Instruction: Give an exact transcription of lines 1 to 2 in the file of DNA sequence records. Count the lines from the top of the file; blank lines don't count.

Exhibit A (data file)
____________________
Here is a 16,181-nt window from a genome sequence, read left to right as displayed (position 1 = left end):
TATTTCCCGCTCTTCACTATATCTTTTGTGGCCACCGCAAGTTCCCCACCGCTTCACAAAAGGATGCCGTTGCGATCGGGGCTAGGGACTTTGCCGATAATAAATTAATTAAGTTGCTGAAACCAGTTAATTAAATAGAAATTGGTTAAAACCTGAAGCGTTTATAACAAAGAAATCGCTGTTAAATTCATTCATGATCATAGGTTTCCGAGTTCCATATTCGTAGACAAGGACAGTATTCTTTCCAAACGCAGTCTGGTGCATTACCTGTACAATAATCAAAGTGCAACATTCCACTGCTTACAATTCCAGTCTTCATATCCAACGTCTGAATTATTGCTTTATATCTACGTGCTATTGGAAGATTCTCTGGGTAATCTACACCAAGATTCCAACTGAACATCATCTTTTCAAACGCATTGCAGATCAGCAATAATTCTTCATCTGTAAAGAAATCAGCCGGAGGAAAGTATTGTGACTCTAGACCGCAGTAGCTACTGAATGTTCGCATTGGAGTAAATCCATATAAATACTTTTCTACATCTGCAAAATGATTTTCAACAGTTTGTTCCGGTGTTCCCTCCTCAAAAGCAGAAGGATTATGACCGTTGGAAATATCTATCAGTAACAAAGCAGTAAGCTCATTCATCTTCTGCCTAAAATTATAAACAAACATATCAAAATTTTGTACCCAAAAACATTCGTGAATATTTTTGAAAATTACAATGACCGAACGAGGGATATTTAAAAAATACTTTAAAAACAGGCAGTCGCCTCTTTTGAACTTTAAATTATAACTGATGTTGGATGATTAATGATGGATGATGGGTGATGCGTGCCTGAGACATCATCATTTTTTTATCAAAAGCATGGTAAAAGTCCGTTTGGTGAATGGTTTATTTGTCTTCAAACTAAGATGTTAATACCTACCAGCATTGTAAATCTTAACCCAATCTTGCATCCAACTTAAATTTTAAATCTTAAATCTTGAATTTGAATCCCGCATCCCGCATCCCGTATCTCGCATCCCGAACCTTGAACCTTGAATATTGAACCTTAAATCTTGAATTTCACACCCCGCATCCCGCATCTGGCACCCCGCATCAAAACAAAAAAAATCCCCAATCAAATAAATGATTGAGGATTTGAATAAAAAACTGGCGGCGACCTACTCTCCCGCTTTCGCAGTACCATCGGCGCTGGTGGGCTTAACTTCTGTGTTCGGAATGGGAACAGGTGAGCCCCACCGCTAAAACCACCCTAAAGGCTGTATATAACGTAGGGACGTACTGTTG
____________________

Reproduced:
Here is a 16,181-nt window from a genome sequence, read left to right as displayed (position 1 = left end):
TATTTCCCGCTCTTCACTATATCTTTTGTGGCCACCGCAAGTTCCCCACCGCTTCACAAAAGGATGCCGTTGCGATCGGGGCTAGGGACTTTGCCGATAATAAATTAATTAAGTTGCTGAAACCAGTTAATTAAATAGAAATTGGTTAAAACCTGAAGCGTTTATAACAAAGAAATCGCTGTTAAATTCATTCATGATCATAGGTTTCCGAGTTCCATATTCGTAGACAAGGACAGTATTCTTTCCAAACGCAGTCTGGTGCATTACCTGTACAATAATCAAAGTGCAACATTCCACTGCTTACAATTCCAGTCTTCATATCCAACGTCTGAATTATTGCTTTATATCTACGTGCTATTGGAAGATTCTCTGGGTAATCTACACCAAGATTCCAACTGAACATCATCTTTTCAAACGCATTGCAGATCAGCAATAATTCTTCATCTGTAAAGAAATCAGCCGGAGGAAAGTATTGTGACTCTAGACCGCAGTAGCTACTGAATGTTCGCATTGGAGTAAATCCATATAAATACTTTTCTACATCTGCAAAATGATTTTCAACAGTTTGTTCCGGTGTTCCCTCCTCAAAAGCAGAAGGATTATGACCGTTGGAAATATCTATCAGTAACAAAGCAGTAAGCTCATTCATCTTCTGCCTAAAATTATAAACAAACATATCAAAATTTTGTACCCAAAAACATTCGTGAATATTTTTGAAAATTACAATGACCGAACGAGGGATATTTAAAAAATACTTTAAAAACAGGCAGTCGCCTCTTTTGAACTTTAAATTATAACTGATGTTGGATGATTAATGATGGATGATGGGTGATGCGTGCCTGAGACATCATCATTTTTTTATCAAAAGCATGGTAAAAGTCCGTTTGGTGAATGGTTTATTTGTCTTCAAACTAAGATGTTAATACCTACCAGCATTGTAAATCTTAACCCAATCTTGCATCCAACTTAAATTTTAAATCTTAAATCTTGAATTTGAATCCCGCATCCCGCATCCCGTATCTCGCATCCCGAACCTTGAACCTTGAATATTGAACCTTAAATCTTGAATTTCACACCCCGCATCCCGCATCTGGCACCCCGCATCAAAACAAAAAAAATCCCCAATCAAATAAATGATTGAGGATTTGAATAAAAAACTGGCGGCGACCTACTCTCCCGCTTTCGCAGTACCATCGGCGCTGGTGGGCTTAACTTCTGTGTTCGGAATGGGAACAGGTGAGCCCCACCGCTAAAACCACCCTAAAGGCTGTATATAACGTAGGGACGTACTGTTG